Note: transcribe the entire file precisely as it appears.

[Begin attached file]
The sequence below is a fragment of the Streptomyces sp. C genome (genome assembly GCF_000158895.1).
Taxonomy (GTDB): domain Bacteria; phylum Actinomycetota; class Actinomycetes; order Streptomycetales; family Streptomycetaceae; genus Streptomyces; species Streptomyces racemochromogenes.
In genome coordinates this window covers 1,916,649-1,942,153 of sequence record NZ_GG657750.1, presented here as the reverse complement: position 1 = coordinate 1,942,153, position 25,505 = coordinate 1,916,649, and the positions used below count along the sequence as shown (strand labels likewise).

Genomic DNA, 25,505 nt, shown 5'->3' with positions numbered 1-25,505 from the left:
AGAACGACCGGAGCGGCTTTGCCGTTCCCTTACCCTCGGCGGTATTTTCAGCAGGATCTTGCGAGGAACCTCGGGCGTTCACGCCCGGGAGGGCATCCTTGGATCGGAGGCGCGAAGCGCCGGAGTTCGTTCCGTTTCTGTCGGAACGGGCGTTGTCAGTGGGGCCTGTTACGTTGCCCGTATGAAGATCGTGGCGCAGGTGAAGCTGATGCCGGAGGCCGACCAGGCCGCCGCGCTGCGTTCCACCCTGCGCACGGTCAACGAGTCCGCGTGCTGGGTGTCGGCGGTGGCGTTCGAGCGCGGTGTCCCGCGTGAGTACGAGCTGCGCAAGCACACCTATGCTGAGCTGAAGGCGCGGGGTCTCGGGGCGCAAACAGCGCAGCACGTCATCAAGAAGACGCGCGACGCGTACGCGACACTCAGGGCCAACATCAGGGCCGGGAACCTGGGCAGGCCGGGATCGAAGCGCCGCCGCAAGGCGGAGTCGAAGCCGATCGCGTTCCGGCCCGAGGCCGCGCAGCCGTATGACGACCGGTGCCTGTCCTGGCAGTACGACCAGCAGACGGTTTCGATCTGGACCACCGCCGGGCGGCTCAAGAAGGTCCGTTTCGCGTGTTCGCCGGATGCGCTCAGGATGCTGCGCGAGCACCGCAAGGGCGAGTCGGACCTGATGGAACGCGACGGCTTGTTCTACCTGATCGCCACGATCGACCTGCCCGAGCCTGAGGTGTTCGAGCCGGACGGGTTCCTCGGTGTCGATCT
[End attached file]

The sequence below is a fragment of the Streptomyces sp. C genome (genome assembly GCF_000158895.1).
Taxonomy (GTDB): domain Bacteria; phylum Actinomycetota; class Actinomycetes; order Streptomycetales; family Streptomycetaceae; genus Streptomyces; species Streptomyces racemochromogenes.
In genome coordinates this window covers 1,916,649-1,942,153 of sequence record NZ_GG657750.1, presented here as the reverse complement: position 1 = coordinate 1,942,153, position 25,505 = coordinate 1,916,649, and the positions used below count along the sequence as shown (strand labels likewise).

Genomic DNA, 25,505 nt, shown 5'->3' with positions numbered 1-25,505 from the left:
AGAACGACCGGAGCGGCTTTGCCGTTCCCTTACCCTCGGCGGTATTTTCAGCAGGATCTTGCGAGGAACCTCGGGCGTTCACGCCCGGGAGGGCATCCTTGGATCGGAGGCGCGAAGCGCCGGAGTTCGTTCCGTTTCTGTCGGAACGGGCGTTGTCAGTGGGGCCTGTTACGTTGCCCGTATGAAGATCGTGGCGCAGGTGAAGCTGATGCCGGAGGCCGACCAGGCCGCCGCGCTGCGTTCCACCCTGCGCACGGTCAACGAGTCCGCGTGCTGGGTGTCGGCGGTGGCGTTCGAGCGCGGTGTCCCGCGTGAGTACGAGCTGCGCAAGCACACCTATGCTGAGCTGAAGGCGCGGGGTCTCGGGGCGCAAACAGCGCAGCACGTCATCAAGAAGACGCGCGACGCGTACGCGACACTCAGGGCCAACATCAGGGCCGGGAACCTGGGCAGGCCGGGATCGAAGCGCCGCCGCAAGGCGGAGTCGAAGCCGATCGCGTTCCGGCCCGAGGCCGCGCAGCCGTATGACGACCGGTGCCTGTCCTGGCAGTACGACCAGCAGACGGTTTCGATCTGGACCACCGCCGGGCGGCTCAAGAAGGTCCGTTTCGCGTGTTCGCCGGATGCGCTCAGGATGCTGCGCGAGCACCGCAAGGGCGAGTCGGACCTGATGGAACGCGACGGCTTGTTCTACCTGATCGCCACGATCGACCTGCCCGAGCCTGAGGTGTTCGAGCCGGACGGGTTCCTCGGTGTCGATCT